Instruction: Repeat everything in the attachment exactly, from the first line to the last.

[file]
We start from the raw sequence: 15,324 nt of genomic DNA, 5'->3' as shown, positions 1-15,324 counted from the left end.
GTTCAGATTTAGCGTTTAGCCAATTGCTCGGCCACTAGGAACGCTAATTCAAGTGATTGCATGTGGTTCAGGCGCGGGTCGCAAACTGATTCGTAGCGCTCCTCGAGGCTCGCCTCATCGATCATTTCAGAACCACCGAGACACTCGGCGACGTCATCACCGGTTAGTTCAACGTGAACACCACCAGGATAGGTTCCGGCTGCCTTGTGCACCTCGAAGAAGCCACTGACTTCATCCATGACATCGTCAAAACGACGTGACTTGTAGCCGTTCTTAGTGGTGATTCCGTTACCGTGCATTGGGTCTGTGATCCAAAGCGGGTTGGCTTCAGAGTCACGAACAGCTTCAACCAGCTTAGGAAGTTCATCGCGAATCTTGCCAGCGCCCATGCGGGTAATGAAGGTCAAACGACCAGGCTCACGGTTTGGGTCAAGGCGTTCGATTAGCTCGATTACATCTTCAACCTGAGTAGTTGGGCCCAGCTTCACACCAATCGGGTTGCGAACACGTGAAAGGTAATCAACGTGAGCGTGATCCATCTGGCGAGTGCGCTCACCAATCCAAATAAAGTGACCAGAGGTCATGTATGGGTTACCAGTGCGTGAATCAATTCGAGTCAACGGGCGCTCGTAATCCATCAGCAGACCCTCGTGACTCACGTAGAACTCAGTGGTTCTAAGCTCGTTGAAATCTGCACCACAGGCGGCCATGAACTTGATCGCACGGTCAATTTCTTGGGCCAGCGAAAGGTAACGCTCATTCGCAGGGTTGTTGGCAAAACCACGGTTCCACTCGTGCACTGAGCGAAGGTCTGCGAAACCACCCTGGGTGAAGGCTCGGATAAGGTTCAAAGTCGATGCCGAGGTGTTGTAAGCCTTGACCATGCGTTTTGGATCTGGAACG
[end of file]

We start from the raw sequence: 15,324 nt of genomic DNA, 5'->3' as shown, positions 1-15,324 counted from the left end.
GTTCAGATTTAGCGTTTAGCCAATTGCTCGGCCACTAGGAACGCTAATTCAAGTGATTGCATGTGGTTCAGGCGCGGGTCGCAAACTGATTCGTAGCGCTCCTCGAGGCTCGCCTCATCGATCATTTCAGAACCACCGAGACACTCGGCGACGTCATCACCGGTTAGTTCAACGTGAACACCACCAGGATAGGTTCCGGCTGCCTTGTGCACCTCGAAGAAGCCACTGACTTCATCCATGACATCGTCAAAACGACGTGACTTGTAGCCGTTCTTAGTGGTGATTCCGTTACCGTGCATTGGGTCTGTGATCCAAAGCGGGTTGGCTTCAGAGTCACGAACAGCTTCAACCAGCTTAGGAAGTTCATCGCGAATCTTGCCAGCGCCCATGCGGGTAATGAAGGTCAAACGACCAGGCTCACGGTTTGGGTCAAGGCGTTCGATTAGCTCGATTACATCTTCAACCTGAGTAGTTGGGCCCAGCTTCACACCAATCGGGTTGCGAACACGTGAAAGGTAATCAACGTGAGCGTGATCCATCTGGCGAGTGCGCTCACCAATCCAAATAAAGTGACCAGAGGTCATGTATGGGTTACCAGTGCGTGAATCAATTCGAGTCAACGGGCGCTCGTAATCCATCAGCAGACCCTCGTGACTCACGTAGAACTCAGTGGTTCTAAGCTCGTTGAAATCTGCACCACAGGCGGCCATGAACTTGATCGCACGGTCAATTTCTTGGGCCAGCGAAAGGTAACGCTCATTCGCAGGGTTGTTGGCAAAACCACGGTTCCACTCGTGCACTGAGCGAAGGTCTGCGAAACCACCCTGGGTGAAGGCTCGGATAAGGTTCAAAGTCGATGCCGAGGTGTTGTAAGCCTTGACCATGCGTTTTGGATCTGGAACG